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ARCHIVED - Preparing for and Responding to Trauma in the Workplace : A Manager's eGuide

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Table of Contents


This e-guide for public service managers was produced by the Employee Assistance Services (EAS) Bureau with Treasury Board funds. Preparing for and Responding to Workplace Trauma: A Manager's eGuide is intended to help managers develop and maintain a supportive environment for employees who experience a traumatic workplace event and to support the delivery of critical services to Canadians during and after a major traumatic event. The information offered is based on current knowledge and practice derived from research and case reports, the practical experiences of human service workers and the personal experiences of disaster victims.

The EAS Bureau provides a comprehensive Employee Assistance Program (EAP) which includes trauma response, wellness and organizational development expertise and services (for more information go to Employee Assistance Services). EAS can assist you in developing an emergency response plan for your workplace, as well as in training your employees in emergency preparedness and response.

EAS serves employees of 140 public and parapublic organizations, including most federal government departments across Canada. These employees have access to confidential, professional counselling services 24 hours a day, 365 days a year via our toll-free bilingual telephone service at 1-800-268-7708 or 1-800-567-5803 (TTY). For information about EAS, or for assistance in developing a psycho-social emergency response plan for your workplace, call the EAS Bureau at 1-888-366-8213.

Preparing for and Responding to Workplace Trauma: A Manager's Handbook, an abbreviated version of this document can be found at Employee Assistance Services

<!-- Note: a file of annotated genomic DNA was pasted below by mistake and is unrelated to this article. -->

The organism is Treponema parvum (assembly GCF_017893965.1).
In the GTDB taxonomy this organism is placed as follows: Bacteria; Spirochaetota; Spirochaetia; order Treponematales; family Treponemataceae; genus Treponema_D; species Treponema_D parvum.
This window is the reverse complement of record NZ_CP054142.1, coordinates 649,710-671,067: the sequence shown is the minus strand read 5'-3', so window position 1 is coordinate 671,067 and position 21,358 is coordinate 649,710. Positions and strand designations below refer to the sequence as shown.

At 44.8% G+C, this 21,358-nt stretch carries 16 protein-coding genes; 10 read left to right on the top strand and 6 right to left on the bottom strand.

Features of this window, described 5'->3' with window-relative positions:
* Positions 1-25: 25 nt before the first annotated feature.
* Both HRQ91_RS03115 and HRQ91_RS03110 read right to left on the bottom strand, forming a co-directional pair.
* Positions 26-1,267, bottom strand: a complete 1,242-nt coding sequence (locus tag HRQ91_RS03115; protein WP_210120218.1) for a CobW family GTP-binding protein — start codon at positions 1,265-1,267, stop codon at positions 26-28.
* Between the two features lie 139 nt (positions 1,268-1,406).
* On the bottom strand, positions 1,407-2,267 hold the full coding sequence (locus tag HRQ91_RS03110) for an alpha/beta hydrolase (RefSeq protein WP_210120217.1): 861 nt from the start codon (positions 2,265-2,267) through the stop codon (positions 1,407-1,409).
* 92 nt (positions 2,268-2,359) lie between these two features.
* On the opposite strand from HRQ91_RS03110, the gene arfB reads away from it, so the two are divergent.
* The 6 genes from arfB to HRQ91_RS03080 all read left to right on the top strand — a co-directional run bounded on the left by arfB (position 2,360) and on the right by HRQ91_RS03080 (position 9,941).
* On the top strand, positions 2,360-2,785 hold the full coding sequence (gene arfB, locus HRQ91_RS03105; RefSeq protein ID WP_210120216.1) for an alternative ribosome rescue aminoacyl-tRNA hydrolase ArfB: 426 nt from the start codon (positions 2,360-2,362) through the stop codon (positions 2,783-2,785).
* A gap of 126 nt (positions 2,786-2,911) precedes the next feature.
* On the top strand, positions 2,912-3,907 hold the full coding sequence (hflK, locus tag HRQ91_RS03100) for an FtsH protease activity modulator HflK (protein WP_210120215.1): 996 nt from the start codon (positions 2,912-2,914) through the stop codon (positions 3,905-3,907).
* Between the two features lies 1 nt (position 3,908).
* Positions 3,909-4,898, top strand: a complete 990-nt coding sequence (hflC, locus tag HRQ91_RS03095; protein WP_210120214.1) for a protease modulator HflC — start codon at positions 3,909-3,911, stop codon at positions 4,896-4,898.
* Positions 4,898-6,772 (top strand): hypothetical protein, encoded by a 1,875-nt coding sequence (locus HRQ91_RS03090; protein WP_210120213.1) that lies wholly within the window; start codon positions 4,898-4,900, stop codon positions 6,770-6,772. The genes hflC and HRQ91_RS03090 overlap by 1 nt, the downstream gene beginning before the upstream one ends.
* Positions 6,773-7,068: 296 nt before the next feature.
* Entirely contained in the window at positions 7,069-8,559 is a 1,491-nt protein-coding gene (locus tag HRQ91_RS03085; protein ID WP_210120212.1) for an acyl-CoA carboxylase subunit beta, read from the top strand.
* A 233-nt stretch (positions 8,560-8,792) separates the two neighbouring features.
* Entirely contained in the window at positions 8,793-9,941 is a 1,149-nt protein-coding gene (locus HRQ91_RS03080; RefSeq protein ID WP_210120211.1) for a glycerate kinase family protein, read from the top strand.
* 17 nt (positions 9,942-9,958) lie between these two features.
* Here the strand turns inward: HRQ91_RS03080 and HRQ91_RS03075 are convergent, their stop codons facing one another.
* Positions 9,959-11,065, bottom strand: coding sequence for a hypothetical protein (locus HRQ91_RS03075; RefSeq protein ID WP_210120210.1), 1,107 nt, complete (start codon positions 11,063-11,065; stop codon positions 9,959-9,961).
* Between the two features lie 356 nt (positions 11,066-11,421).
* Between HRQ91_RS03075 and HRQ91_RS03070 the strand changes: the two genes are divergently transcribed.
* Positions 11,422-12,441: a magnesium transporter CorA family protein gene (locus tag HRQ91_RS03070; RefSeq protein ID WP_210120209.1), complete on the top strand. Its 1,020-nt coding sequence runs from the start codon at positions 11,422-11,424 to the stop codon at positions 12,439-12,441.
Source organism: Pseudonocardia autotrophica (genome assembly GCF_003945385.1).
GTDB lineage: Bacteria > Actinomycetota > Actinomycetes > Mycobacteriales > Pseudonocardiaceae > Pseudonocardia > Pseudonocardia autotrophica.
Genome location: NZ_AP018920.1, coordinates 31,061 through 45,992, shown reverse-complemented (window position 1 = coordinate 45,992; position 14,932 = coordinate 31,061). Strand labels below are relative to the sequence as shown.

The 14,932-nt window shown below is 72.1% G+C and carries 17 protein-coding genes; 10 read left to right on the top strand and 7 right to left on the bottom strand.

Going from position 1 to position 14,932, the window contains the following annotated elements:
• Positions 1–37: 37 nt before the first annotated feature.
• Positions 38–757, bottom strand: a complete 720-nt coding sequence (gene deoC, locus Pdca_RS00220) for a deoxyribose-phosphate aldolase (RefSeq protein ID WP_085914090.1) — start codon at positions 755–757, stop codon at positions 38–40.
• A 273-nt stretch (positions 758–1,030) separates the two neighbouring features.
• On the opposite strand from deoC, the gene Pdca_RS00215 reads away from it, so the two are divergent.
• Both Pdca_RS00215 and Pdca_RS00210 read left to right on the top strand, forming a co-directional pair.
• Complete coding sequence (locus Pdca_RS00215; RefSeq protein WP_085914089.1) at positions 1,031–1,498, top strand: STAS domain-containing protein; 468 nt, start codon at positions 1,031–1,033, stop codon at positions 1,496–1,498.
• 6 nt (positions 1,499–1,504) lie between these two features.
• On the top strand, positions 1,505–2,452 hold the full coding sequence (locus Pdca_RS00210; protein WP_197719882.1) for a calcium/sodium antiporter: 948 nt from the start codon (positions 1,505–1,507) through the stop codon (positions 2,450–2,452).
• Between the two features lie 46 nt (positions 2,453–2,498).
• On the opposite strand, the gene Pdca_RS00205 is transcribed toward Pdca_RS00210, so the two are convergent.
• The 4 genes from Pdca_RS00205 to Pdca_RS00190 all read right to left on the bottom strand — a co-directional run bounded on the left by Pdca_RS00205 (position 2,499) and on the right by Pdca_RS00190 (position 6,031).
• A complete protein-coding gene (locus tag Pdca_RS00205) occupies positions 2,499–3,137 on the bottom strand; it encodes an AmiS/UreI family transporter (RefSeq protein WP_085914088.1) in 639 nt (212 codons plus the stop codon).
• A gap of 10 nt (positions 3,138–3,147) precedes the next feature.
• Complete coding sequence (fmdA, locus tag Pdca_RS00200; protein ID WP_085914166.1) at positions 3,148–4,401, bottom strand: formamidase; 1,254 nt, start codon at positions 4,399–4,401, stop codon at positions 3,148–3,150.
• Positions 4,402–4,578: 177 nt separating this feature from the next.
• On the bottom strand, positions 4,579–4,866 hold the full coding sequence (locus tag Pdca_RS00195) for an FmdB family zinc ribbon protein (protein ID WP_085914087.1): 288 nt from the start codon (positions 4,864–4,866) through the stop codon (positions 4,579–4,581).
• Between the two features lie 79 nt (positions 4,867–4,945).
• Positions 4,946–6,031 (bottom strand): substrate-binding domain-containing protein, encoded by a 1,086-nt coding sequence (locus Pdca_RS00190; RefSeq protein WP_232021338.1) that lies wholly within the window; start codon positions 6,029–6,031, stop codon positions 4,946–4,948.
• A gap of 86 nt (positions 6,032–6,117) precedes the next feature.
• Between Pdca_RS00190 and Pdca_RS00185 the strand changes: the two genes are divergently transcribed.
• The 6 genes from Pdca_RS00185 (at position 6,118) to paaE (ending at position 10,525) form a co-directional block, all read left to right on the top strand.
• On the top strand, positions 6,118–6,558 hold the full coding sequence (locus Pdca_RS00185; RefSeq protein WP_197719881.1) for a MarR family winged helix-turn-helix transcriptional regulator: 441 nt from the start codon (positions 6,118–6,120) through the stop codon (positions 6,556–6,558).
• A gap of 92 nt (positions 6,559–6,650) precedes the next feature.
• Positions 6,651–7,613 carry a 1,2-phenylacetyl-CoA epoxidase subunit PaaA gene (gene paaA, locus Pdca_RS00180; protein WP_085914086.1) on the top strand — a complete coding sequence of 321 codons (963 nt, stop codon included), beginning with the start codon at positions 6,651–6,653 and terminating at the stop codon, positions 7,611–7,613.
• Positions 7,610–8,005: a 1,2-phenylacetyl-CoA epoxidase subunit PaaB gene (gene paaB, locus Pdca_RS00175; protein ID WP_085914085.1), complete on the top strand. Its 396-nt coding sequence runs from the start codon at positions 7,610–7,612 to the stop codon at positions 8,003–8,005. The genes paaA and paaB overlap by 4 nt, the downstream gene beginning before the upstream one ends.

1. Introduction

On September 11, 2001, North Americans awoke to a new reality. The terrorist attacks on the World Trade Center, the Pentagon and the resulting plane crash in Pennsylvania shocked people far and near. That the attack killed an estimated 3,000 people, many of them employees of various financial companies or federal agencies, raised the awareness of many employers about the potential impact a traumatic event can have on the physical and emotional well-being of their employees.

Few managers expect to deal with a major traumatic event such as a terrorist attack. What is more common is dealing with a sudden heart attack, the death or serious injury of one or more employees following an accident, the physical attack by an employee against other employees, or the effects of traumas employees bring from their personal lives to their workplaces. Less commonly, a manager may have to deal with the consequences of a major fire, earthquake or tornado that strikes the workplace during business hours or devastates an employee's community.

If a tragedy or life-threatening event happened in your workplace,

  • How would you respond?
  • How would you protect your employees?
  • How would you help them recover from emotional trauma, the deaths of co-workers or injuries?
  • How would you help your employees get back on track?
  • How would you take care of yourself?

1.1 Purpose of the Manager's eGuide

This e-guide is intended to help managers actively promote a culture of support, understanding and caring toward employees who experience a traumatic workplace event.1

The guide provides managers with practical guidelines on:

  • How to get ready for a traumatic event in the workplace
  • How to manage the immediate response to a traumatic event
  • Providing emotional support to employees affected by trauma
  • Managing the first 72 hours of a traumatic event
  • Helping employees recover and tap into useful resources
  • Returning to regular business activities
  • Taking care of oneself.

1.2 Health and Safety of Federal Employees

1.2.1 Occupational Health and Safety Legislation in Canada

As an employer, the Government of Canada abides by the Canada Labour Code. Under Part 2, Occupational Health and Safety, Section 124 of the Canada Labour Code, it is the responsibility of employers to "ensure that the health and safety at work of every person employed by the employer is protected." Section 125 spells out the specific duties of the employer which include (but are not limited to):

  • Complying with prescribed standards relating to fire safety and emergency measures
  • Providing each employee with the information, instruction, training and supervision necessary to ensure his or her health and safety at work
  • Taking steps to prevent and protect against violence in the workplace
  • Posting the names, workplace telephone numbers and work locations of all of the members of workplace committees or of the health and safety representative.